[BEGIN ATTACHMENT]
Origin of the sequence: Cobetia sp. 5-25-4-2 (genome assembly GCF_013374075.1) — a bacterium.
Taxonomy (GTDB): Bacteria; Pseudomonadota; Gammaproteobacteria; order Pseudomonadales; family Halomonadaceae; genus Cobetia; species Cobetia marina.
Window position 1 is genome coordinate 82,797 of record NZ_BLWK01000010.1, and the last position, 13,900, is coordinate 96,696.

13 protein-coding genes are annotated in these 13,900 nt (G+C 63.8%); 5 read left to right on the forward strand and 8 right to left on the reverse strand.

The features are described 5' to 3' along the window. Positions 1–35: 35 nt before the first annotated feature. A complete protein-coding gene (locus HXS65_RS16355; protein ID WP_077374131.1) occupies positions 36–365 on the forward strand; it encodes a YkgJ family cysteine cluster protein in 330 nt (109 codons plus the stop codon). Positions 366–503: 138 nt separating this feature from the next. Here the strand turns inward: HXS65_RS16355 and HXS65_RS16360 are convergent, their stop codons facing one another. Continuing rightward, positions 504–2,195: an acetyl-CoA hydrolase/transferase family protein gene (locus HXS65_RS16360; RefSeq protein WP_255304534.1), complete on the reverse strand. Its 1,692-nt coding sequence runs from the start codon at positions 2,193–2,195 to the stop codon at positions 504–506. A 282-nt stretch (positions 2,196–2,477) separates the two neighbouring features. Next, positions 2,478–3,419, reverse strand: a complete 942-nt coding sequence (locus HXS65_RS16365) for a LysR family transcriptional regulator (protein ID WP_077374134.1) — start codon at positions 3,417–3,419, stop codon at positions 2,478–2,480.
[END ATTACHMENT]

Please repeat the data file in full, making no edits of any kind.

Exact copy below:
Origin of the sequence: Cobetia sp. 5-25-4-2 (genome assembly GCF_013374075.1) — a bacterium.
Taxonomy (GTDB): Bacteria; Pseudomonadota; Gammaproteobacteria; order Pseudomonadales; family Halomonadaceae; genus Cobetia; species Cobetia marina.
Window position 1 is genome coordinate 82,797 of record NZ_BLWK01000010.1, and the last position, 13,900, is coordinate 96,696.

13 protein-coding genes are annotated in these 13,900 nt (G+C 63.8%); 5 read left to right on the forward strand and 8 right to left on the reverse strand.

The features are described 5' to 3' along the window. Positions 1–35: 35 nt before the first annotated feature. A complete protein-coding gene (locus HXS65_RS16355; protein ID WP_077374131.1) occupies positions 36–365 on the forward strand; it encodes a YkgJ family cysteine cluster protein in 330 nt (109 codons plus the stop codon). Positions 366–503: 138 nt separating this feature from the next. Here the strand turns inward: HXS65_RS16355 and HXS65_RS16360 are convergent, their stop codons facing one another. Continuing rightward, positions 504–2,195: an acetyl-CoA hydrolase/transferase family protein gene (locus HXS65_RS16360; RefSeq protein WP_255304534.1), complete on the reverse strand. Its 1,692-nt coding sequence runs from the start codon at positions 2,193–2,195 to the stop codon at positions 504–506. A 282-nt stretch (positions 2,196–2,477) separates the two neighbouring features. Next, positions 2,478–3,419, reverse strand: a complete 942-nt coding sequence (locus HXS65_RS16365) for a LysR family transcriptional regulator (protein ID WP_077374134.1) — start codon at positions 3,417–3,419, stop codon at positions 2,478–2,480.